There are a couple of advantages to getting the color right in the camera, and one is you don’t have to fix it later in Photoshop. If the color looks right coming out of the camera, then instead of spending your time trying to fix it, you can be working on something else (like finishing off your photo). Another big advantage is that you’ll now see how the image is supposed to look while you’re doing the shoot, instead of telling yourself, “I know her skin looks blue, but I can fix that in post.” Why not see her skin looking how it’s supposed to look now? It’ll actually make looking at your images during the shoot more enjoyable. Plus, all it takes is looking up to see what lighting you’re under, and then moving one dial. Couldn’t be easier. If you look up and see trees, set your White Balance to Shade. If you look up and you see Clouds, set it to Cloudy. If you look up and start squinting from the sun, set it to Daylight, and so on. Plus, one last thing: you get respect from old guys like me who look at photography as a craft and part of that craft is getting it as close to “right” in the camera as you can. Just sayin’ ;-)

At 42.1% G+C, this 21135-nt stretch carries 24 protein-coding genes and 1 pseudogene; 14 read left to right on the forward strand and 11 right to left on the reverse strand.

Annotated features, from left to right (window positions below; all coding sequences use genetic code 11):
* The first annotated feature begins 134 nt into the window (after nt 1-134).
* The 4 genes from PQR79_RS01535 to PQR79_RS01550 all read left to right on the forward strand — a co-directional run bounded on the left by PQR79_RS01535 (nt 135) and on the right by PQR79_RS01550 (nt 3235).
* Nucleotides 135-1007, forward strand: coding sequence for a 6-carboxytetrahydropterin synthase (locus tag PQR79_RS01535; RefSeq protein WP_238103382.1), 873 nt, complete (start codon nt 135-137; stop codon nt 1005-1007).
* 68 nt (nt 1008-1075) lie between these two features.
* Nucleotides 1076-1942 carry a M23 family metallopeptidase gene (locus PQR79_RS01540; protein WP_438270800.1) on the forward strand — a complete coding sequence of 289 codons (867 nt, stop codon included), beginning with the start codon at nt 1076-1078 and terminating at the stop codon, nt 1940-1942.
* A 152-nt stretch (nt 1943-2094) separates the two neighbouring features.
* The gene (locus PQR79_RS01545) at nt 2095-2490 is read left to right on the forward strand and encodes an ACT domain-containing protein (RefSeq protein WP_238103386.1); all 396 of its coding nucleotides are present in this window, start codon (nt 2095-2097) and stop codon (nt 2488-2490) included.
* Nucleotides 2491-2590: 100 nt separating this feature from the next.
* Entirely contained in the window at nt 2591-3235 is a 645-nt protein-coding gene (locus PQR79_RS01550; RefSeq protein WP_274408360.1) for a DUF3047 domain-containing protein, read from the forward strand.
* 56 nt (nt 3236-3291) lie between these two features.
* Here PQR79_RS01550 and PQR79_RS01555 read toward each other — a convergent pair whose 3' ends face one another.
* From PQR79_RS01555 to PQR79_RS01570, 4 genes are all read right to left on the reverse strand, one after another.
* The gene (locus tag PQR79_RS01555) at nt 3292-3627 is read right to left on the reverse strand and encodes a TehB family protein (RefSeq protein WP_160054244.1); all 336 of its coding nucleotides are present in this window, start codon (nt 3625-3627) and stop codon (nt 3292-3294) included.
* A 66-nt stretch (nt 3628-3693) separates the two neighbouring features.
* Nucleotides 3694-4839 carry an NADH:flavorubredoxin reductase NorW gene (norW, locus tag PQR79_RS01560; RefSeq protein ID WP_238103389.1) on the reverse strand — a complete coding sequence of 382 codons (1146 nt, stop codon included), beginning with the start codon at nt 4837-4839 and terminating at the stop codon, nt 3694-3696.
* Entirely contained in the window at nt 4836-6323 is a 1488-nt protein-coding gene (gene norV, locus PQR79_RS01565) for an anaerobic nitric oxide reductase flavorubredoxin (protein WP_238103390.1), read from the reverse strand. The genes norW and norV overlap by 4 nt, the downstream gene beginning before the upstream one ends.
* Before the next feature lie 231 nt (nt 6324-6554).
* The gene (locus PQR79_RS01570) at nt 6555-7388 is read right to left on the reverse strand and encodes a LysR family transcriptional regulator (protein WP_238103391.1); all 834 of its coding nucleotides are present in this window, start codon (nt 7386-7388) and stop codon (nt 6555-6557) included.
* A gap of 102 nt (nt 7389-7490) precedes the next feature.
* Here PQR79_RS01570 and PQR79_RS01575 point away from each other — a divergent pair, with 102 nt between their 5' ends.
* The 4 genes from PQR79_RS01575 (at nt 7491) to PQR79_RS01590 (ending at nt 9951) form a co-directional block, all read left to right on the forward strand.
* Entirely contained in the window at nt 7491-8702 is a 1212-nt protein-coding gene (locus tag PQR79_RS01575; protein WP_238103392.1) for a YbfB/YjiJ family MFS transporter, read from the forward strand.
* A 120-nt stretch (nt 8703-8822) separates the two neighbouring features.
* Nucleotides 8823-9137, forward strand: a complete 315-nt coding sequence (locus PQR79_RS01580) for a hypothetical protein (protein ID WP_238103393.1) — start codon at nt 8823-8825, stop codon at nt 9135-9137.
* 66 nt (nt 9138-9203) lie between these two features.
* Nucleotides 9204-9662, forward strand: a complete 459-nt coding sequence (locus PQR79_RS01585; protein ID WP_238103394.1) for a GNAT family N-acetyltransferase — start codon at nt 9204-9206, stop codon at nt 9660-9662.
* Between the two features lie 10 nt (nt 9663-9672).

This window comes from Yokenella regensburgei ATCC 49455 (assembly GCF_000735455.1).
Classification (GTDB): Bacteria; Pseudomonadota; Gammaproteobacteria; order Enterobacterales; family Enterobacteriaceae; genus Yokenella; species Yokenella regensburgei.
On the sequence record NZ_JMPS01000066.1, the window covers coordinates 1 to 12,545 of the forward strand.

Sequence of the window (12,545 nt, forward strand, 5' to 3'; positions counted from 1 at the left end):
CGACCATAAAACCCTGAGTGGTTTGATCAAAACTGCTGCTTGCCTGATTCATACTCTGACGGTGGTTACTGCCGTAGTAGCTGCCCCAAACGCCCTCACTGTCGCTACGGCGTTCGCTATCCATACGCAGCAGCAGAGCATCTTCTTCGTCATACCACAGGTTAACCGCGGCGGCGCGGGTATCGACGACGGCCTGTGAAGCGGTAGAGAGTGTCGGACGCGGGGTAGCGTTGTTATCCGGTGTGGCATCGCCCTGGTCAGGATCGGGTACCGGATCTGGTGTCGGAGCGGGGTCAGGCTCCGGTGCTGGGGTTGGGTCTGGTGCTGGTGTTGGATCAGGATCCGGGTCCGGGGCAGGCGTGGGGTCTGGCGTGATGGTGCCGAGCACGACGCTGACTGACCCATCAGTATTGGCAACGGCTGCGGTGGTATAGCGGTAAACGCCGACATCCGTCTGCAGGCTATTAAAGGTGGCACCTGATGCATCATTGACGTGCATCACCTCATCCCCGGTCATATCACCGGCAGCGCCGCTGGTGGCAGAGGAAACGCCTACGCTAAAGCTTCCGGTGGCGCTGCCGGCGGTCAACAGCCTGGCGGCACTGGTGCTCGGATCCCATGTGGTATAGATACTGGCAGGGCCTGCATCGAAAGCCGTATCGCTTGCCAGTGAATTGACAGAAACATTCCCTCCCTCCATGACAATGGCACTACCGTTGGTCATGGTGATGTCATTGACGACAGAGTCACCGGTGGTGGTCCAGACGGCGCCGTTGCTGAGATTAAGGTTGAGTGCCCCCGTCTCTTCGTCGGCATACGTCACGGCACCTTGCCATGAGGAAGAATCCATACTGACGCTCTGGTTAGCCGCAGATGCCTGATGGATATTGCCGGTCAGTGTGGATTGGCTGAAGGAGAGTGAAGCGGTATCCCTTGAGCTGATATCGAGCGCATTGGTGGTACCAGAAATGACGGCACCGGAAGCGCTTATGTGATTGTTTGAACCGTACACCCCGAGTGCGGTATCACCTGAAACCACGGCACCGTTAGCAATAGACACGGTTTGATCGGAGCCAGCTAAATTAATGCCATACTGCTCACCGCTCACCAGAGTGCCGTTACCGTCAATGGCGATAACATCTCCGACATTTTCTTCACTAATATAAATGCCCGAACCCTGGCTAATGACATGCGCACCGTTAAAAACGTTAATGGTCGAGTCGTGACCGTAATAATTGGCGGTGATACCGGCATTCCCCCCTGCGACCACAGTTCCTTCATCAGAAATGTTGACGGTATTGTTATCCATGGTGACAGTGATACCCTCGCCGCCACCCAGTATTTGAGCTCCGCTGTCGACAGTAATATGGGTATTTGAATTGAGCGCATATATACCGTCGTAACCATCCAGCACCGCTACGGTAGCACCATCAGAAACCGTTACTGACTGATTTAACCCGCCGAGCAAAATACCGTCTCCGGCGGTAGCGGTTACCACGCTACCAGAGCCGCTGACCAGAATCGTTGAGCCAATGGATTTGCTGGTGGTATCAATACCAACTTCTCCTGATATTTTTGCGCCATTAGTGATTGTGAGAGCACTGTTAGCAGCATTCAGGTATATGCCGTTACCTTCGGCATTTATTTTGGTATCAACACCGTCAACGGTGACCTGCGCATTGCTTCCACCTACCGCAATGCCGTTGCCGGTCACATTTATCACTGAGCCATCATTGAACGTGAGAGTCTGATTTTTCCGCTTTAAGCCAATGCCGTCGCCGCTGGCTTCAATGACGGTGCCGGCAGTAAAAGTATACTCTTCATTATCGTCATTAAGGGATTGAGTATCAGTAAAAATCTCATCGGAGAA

Scott Kelby is a photographer, Photoshop Guy, award-winning author of more than 50 books, and CEO of KelbyOne, an online training, education, and publishing firm that helps photographers take the kind of images they’ve always dreamed of. You can learn more about Scott at his daily blog (, or follow him on Twitter: @scottkelby.

(Editor’s Note: Shutterbug is excited to launch a new Q&A column from professional photographer, writer, and educator Scott Kelby. Scott is here to answer all your photography-related questions, so if you have something you’d like to know, e-mail him at with "For Scott Kelby" as the subject line, and your query could be featured in the next edition of Ask a Pro.)

lookugly2's picture

I know that the camera companies are trying to save money by not putting manuals in their packages but have they ever thought about when you're out in the field taking pictures and you run into a problem, you have to go home, get on your computer to see what you need to do then go back out and try again but you'll lose that moment of shooting. What is your assessment on this problem ?